United States District Court, E.D. Michigan, Northern Division
L. LUDINGTON DISTRICT JUDGE.
MAGISTRATE JUDGE'S REPORT AND RECOMMENDATION
PURSUANT TO RULE 41(B) OF THE FEDERAL RULES OF CIVIL
PATRICIA T. MORRIS UNITED STATES MAGISTRATE JUDGE.
IS RECOMMENDED that the case be sua sponte
DISMISSED for want of prosecution pursuant
to Rule 41(b) of the Federal Rules of Civil Procedure.
case was referred to the undersigned for all pretrial matters
on March 20, 2017. (Doc. 4.) Plaintiff filed this action on
March 6, 2017. (Doc. 1.) A Report and Recommendation
(R&R) was previously filed and adopted, narrowing the
case to claims against the above Defendants. (Doc. 9, 12.) In
the meantime, Plaintiff was given e-filer status and filed
objections to the R&R. (Doc. 11.) Therefore, Plaintiff is
aware of how to file documents and respond to recommendations
and orders of the Court. On August 1, 2017, summonses for the
remaining Defendants were issued and provided to Plaintiff
for service. There is no indication that Plaintiff attempted
to serve or actually served any of the Defendants. On
November 8, 2017, this Court issued a sua sponte
order to show cause why Plaintiff's case should not be
dismissed for want of prosecution pursuant to Rule 41(b) of
the Federal Rules of Civil Procedure. (Doc. 16.) Plaintiff
did not respond to the show cause order.
41(b) of the Federal Rules of Civil Procedure grants federal
courts the authority to dismiss a case if “the
plaintiff fails to prosecute or to comply with these rules or
a court order.” Fed.R.Civ.P. 41(b). “This measure
is available to the district court as a tool to effect
‘management of its docket and avoidance of unnecessary
burdens on the tax-supported courts [and] opposing
parties.'” Knoll v. American Telephone &
Telegraph Co., 176 F.3d 359, 363 (6th Cir. 1999)
(quoting Matter of Sanction of Baker, 744 F.2d 1438,
1441 (10th Cir. 1984)). “Not only may a district court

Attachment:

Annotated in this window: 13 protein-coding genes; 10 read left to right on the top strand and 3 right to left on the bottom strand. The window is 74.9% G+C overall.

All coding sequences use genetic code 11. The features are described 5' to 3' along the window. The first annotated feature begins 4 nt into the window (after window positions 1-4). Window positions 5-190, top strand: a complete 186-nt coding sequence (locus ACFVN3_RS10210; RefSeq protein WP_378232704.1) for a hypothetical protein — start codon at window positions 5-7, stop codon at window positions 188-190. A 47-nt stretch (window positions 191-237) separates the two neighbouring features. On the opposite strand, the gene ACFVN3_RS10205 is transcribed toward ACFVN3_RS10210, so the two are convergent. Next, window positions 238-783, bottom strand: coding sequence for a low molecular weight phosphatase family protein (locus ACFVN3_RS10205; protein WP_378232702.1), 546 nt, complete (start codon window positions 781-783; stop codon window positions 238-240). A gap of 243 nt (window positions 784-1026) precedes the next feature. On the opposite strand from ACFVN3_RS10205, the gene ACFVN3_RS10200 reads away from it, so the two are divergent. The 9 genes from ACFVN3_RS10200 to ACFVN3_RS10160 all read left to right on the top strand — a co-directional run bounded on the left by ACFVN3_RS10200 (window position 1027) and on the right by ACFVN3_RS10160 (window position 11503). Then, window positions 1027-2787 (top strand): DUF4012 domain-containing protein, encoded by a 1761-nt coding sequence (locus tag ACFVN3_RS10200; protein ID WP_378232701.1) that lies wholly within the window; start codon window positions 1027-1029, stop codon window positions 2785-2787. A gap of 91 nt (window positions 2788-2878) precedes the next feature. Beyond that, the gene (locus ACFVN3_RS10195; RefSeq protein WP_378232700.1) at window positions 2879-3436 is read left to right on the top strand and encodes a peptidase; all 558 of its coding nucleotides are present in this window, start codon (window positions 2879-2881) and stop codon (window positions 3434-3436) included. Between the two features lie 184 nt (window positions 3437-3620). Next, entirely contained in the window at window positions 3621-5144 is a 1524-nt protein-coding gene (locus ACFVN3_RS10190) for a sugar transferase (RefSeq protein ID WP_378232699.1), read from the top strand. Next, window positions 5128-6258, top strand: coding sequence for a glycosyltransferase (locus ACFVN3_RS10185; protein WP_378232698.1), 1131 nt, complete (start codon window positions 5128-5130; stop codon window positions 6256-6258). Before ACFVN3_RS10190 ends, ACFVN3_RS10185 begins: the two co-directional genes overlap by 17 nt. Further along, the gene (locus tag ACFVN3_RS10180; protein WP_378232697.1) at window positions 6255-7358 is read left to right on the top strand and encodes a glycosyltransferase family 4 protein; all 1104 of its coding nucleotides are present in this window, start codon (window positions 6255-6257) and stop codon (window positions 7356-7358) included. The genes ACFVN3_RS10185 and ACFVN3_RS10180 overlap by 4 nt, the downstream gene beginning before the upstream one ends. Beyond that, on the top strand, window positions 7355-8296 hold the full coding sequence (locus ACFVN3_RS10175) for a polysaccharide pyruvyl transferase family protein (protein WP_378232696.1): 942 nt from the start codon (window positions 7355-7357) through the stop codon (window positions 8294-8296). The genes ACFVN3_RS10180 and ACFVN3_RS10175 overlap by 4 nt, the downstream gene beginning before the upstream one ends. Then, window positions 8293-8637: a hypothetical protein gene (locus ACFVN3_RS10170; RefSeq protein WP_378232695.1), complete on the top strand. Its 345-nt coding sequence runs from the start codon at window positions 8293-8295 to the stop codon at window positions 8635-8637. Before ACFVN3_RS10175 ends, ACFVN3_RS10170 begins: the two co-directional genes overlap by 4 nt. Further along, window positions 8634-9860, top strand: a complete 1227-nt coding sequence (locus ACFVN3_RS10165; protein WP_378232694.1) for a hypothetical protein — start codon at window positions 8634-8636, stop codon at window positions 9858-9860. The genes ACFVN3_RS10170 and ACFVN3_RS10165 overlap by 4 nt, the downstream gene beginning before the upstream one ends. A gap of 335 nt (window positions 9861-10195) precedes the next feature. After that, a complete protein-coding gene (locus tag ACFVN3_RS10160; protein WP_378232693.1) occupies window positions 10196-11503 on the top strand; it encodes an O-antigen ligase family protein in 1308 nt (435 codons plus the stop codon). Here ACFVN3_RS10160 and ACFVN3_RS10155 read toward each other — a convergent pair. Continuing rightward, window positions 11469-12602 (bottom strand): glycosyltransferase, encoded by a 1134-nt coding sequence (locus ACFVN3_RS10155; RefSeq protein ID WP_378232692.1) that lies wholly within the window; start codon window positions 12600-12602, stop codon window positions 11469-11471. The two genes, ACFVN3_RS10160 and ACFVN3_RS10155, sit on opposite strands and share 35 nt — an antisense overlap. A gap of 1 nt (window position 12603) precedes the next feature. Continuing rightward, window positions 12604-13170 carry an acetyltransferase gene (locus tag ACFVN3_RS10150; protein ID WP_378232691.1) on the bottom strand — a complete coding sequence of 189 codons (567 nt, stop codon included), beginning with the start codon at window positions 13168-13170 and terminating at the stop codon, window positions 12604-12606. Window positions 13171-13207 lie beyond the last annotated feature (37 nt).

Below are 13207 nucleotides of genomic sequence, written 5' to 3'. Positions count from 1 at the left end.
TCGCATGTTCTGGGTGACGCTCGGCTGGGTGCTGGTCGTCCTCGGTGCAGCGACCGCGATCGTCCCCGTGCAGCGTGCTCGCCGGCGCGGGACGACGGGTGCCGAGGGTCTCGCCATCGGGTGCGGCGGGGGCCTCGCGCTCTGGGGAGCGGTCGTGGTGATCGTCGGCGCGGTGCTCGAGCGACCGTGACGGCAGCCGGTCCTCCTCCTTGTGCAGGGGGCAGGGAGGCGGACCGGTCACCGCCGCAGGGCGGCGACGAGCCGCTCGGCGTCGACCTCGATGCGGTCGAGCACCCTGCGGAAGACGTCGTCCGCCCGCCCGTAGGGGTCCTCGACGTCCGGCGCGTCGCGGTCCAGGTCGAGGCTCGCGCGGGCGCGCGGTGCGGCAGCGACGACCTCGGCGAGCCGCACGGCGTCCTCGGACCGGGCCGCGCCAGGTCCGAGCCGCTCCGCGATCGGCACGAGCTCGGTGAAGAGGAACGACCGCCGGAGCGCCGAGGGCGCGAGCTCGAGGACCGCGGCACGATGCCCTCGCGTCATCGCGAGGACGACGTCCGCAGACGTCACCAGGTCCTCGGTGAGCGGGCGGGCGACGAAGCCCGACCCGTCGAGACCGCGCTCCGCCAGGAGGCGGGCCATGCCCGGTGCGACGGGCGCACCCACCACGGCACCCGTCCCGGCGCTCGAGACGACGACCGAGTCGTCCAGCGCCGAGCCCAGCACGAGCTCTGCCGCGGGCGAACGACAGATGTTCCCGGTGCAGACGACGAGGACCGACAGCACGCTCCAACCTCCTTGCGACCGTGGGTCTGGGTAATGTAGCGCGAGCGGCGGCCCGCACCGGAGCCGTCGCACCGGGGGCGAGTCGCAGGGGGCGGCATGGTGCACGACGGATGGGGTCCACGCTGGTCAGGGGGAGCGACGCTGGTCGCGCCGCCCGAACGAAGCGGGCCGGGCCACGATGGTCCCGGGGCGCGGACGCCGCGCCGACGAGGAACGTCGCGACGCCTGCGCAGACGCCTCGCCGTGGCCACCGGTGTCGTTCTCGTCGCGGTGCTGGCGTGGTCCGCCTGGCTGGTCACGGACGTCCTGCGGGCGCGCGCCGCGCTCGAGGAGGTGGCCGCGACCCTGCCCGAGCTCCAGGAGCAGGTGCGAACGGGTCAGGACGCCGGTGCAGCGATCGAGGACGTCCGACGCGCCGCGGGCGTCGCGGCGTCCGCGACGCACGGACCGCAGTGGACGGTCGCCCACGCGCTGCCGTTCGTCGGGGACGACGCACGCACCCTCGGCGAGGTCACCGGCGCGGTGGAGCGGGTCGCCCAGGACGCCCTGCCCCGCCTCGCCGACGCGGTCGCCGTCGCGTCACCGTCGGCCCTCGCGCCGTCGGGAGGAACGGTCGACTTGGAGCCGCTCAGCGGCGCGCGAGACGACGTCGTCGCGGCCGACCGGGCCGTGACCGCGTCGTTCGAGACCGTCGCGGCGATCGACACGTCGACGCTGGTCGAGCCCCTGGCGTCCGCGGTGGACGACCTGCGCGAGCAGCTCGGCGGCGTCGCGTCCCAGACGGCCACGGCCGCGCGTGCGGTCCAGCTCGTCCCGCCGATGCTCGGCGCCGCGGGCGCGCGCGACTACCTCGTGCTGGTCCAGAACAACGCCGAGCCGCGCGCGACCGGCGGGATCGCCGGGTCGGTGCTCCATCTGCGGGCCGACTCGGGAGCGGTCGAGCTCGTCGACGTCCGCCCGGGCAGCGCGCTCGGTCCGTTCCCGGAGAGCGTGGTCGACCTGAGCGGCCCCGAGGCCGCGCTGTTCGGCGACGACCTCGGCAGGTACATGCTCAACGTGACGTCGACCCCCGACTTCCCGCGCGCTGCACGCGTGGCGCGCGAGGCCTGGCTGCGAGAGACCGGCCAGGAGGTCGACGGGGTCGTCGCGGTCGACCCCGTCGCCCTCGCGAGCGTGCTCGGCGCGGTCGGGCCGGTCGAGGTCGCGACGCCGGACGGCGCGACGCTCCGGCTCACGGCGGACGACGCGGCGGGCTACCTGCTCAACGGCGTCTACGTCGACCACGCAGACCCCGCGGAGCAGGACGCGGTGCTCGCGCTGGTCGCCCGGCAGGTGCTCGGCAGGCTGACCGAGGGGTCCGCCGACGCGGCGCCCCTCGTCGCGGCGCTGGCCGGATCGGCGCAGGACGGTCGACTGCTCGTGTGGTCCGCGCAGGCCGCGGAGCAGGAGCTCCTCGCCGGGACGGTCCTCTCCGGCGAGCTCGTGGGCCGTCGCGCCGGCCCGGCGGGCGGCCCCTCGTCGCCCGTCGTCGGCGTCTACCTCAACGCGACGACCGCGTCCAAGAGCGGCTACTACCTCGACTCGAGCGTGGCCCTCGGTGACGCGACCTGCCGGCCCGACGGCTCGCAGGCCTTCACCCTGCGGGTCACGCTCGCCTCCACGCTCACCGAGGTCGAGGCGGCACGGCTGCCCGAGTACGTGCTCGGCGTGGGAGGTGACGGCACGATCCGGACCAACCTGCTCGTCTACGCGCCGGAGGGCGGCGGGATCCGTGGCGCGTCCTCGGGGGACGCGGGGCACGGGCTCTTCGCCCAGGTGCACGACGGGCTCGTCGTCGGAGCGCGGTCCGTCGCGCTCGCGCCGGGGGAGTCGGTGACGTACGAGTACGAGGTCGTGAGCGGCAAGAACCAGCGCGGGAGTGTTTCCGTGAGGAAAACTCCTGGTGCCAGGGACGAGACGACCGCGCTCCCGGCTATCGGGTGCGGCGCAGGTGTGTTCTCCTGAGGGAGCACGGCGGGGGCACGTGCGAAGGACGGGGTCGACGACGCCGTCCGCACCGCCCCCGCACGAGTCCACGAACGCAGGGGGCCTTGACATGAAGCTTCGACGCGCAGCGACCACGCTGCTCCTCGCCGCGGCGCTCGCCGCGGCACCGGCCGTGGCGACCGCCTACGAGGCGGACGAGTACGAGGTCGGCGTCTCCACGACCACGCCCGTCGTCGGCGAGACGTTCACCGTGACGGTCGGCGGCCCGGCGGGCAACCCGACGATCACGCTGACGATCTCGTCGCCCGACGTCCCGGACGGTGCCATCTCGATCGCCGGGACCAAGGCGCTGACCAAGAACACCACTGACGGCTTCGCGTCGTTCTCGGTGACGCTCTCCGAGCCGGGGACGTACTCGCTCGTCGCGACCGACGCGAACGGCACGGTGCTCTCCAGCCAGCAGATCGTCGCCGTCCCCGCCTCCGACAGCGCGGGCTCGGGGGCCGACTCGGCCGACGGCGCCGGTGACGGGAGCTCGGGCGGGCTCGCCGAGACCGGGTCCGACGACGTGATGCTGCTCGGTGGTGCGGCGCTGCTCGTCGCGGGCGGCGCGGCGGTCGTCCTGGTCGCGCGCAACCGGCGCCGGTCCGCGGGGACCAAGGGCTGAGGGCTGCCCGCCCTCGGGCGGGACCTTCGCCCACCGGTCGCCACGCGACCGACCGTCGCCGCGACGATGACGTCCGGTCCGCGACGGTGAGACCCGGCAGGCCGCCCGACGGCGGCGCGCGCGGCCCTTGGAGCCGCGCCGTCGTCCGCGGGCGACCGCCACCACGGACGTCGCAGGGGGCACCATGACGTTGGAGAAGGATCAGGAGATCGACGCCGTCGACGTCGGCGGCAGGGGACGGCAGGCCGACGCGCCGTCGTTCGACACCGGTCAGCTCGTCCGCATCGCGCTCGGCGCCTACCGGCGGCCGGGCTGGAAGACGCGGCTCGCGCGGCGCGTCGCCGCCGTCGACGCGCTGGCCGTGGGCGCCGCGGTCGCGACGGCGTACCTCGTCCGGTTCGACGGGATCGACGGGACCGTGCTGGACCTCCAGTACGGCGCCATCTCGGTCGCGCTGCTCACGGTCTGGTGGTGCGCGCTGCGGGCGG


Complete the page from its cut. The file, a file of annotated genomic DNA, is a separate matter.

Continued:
dismiss for want of prosecution upon motion of a defendant,
but it may also sua sponte dismiss an action
whenever necessary to ‘achieve the orderly and
expeditious disposition of cases.'” Anthony v.
Marion Cnty. Gen. Hosp., 617 F.2d 1164, 1167 (5th Cir.
1980) (quoting Link v. Wabash R.R. Co., 370 U.S. 626
(1962)). When deciding whether to dismiss a case for want of
prosecution, courts are guided by competing concerns:
On the one hand, there is the court's need to manage its
docket, the public's interest in expeditious resolution
of litigation, and the risk of prejudice to a defendant
because the plaintiff has failed to actively pursue its
claims. . . . On the other hand is the policy which favors
disposition of cases on their merits.
Little v. Yeutter, 984 F.2d 160, 162 (6th Cir. 1993)
case, Plaintiff has failed to actively pursue the litigation
initiated against the Defendants and failed to respond to a
court order. I therefore find that the Court's need to
manage its docket, the public's interest in the timely
resolution of litigation, and the risk of prejudice from
Plaintiff's failure to actively pursue his claims
outweighs the policy favoring a disposition of the cases on
its merits, and thus recommend that the case be sua
sponte dismissed as against all Defendants for failure
to Rule 72(b)(2) of the Federal Rules of Civil Procedure,
“[w]ithin 14 days after being served with a copy of the
recommended disposition, a party may serve and file specific
written objections to the proposed findings and
recommendations. A party may respond to another party's
objections within 14 days after being served with a
copy.” Fed.R.Civ.P. 72(b)(2). See also 28
U.S.C. § 636(b)(1). Failure to file specific objections
constitutes a waiver of any further right of appeal.
Thomas v. Arn, 474 U.S. 140, 106 S.Ct. 466, 88
L.Ed.2d 435 (1985); Howard v. Sec'y of Health &
Human Servs., 932 F.2d 505 (6th Cir. 1991); United
States v. Walters, 638 F.2d 947 (6th Cir. 1981). The
parties are advised that making some objections, but failing
to raise others, will not preserve all the objections a party
may have to this Report and Recommendation. Willis v.
Sec'y of Health & Human ...